This is Jasmine. She is a superstar runner who is beginning her track season. Some of the issues she has dealt with include forefoot pain and calf stiffness. Her low back has also been sore at times. She is not limited with running, but these are frequent annoyances. Another quirk is that toward the end of a race or tough workout, her head tends to move a lot, sort of like a bobble-head. We don’t have any footage of that sadly, but you can catch a glimpse of it when close up! Here is video of her at the beginning of a run.
From behind, the most obvious parts are the increased loading time in the hips both sides and slowness to push-off through the feet. From the sideview, she has a forward trunk lean. What these indicate is weakness in her hips and core, especially in the context of loading in the sagittal plane (forward/backward). Essentially, every time her foot hits the ground, her hip and lower core region should be able to quickly absorb the force of the ground traveling up and transfer that to an efficient push-off. Instead, it takes extra effort to absorb that load, so she’s forced to lean forward and leverage her head and neck to pick up the slack. Ideally, her head and upper body should be fairly quiet and relaxed because the work is mostly picked up by the lower half.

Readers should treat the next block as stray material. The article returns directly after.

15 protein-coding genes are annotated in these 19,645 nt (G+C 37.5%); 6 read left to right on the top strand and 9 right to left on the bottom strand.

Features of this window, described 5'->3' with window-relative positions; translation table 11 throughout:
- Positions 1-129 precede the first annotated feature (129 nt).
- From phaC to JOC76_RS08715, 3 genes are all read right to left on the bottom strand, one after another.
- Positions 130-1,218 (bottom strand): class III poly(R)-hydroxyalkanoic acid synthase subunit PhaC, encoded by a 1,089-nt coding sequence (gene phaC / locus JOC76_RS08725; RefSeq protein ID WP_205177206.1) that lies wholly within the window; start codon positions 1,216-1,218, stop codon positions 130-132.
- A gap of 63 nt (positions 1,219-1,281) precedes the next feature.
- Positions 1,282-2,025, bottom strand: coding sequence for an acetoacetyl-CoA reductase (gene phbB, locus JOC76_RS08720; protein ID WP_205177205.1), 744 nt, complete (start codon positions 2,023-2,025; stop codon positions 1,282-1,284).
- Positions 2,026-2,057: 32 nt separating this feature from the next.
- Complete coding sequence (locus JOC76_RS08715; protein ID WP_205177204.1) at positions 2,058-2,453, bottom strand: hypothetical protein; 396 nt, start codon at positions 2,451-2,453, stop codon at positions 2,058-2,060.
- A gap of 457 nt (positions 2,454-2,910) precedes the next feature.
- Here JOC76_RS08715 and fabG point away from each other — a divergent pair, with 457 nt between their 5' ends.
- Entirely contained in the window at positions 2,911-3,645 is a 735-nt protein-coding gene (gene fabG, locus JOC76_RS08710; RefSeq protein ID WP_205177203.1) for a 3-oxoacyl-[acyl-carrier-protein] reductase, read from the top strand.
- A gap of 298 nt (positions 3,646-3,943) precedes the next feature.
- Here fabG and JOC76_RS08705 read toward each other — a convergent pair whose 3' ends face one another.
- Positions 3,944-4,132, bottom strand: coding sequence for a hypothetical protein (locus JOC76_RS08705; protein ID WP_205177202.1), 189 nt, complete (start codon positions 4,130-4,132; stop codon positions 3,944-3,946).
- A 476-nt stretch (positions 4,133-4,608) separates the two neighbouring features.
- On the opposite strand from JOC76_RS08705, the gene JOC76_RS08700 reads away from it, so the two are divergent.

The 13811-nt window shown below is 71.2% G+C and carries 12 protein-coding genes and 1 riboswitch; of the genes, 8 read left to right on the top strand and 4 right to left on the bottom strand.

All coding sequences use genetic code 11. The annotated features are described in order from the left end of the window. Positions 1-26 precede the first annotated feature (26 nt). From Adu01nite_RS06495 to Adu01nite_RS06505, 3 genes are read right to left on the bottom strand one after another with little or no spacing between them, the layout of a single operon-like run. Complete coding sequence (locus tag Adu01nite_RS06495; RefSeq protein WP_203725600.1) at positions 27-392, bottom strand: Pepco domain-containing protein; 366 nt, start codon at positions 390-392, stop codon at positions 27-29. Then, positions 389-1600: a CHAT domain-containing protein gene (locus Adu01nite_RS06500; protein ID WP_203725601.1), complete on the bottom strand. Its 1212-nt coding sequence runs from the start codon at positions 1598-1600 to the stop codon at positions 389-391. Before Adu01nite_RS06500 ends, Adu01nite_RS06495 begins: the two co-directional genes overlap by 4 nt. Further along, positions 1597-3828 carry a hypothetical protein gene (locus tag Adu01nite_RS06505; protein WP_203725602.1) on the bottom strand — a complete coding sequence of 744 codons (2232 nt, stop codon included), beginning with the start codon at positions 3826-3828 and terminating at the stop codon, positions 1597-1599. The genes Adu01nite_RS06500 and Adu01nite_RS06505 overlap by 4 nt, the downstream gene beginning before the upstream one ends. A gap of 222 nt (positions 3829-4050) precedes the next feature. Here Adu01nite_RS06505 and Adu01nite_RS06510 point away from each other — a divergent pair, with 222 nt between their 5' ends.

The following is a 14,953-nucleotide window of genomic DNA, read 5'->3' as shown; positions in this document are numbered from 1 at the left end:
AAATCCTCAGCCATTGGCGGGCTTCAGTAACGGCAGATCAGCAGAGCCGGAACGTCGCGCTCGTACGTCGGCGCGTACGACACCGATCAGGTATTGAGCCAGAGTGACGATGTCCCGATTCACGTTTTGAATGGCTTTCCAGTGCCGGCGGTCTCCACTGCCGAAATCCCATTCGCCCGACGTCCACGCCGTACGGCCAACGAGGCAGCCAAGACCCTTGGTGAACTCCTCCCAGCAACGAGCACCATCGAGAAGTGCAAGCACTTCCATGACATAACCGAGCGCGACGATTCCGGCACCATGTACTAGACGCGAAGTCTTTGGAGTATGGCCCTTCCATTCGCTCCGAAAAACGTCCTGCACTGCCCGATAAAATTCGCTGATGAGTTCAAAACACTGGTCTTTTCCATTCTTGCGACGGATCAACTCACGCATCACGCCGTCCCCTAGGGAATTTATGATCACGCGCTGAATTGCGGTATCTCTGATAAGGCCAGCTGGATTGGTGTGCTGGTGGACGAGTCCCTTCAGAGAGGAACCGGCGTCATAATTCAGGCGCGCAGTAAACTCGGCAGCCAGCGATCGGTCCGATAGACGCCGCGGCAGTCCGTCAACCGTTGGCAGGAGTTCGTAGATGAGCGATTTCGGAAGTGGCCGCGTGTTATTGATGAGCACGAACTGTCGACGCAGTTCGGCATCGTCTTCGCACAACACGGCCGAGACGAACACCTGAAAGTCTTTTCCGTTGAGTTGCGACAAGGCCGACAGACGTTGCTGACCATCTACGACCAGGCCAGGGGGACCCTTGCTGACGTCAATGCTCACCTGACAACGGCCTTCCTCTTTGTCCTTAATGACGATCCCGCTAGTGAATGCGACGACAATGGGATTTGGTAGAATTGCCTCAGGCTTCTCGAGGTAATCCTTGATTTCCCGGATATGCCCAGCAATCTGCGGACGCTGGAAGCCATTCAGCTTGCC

So, what to do about it. We have already been working on the flexibility of her hips and calves, mostly working on posterior and anterior hip flexibility, which videos of others doing these can be found in previous posts of similar runners, as well as calf stretches with twists thrown in. Again, these can be shown in recent posts. So these videos focus on the running form aspect.
First, another assessment video. The instruction given was simply to stay on her toes. This can be a great way to discern how strong the forefeet are. Often, if the form worsens when running on the toes, that’s a dead giveaway that lack of foot strength is part of the equation. Indeed that’s what we see with Jasmine.
Here is a simple drill to emphasize quickness with the loading phase and power during push-off phase. I’ve heard these most commonly referred to as ‘power skips.’
Next, to develop proper core control in the sagittal plane, she ran with the most convenient object with a little weight to it, a purse!
What this accomplishes is that it forces her to stay more upright and stable through her upper body. This can be done with any object that weighs a few pounds, a backpack, a rock, or a small weight. From the side, her upper body certainly stays more upright, which is a great sign! From behind, her head and shoulders stay more stable, also a great sign!
After these drills, here is what her form looked like.
From the side, she certainly looks more upright. From behind, her feet and hips look quicker and more efficient. So these are good indicators that the drills will be helpful for developing better patterns for stability and efficiency and should translate to better performance. Great work Jasmine!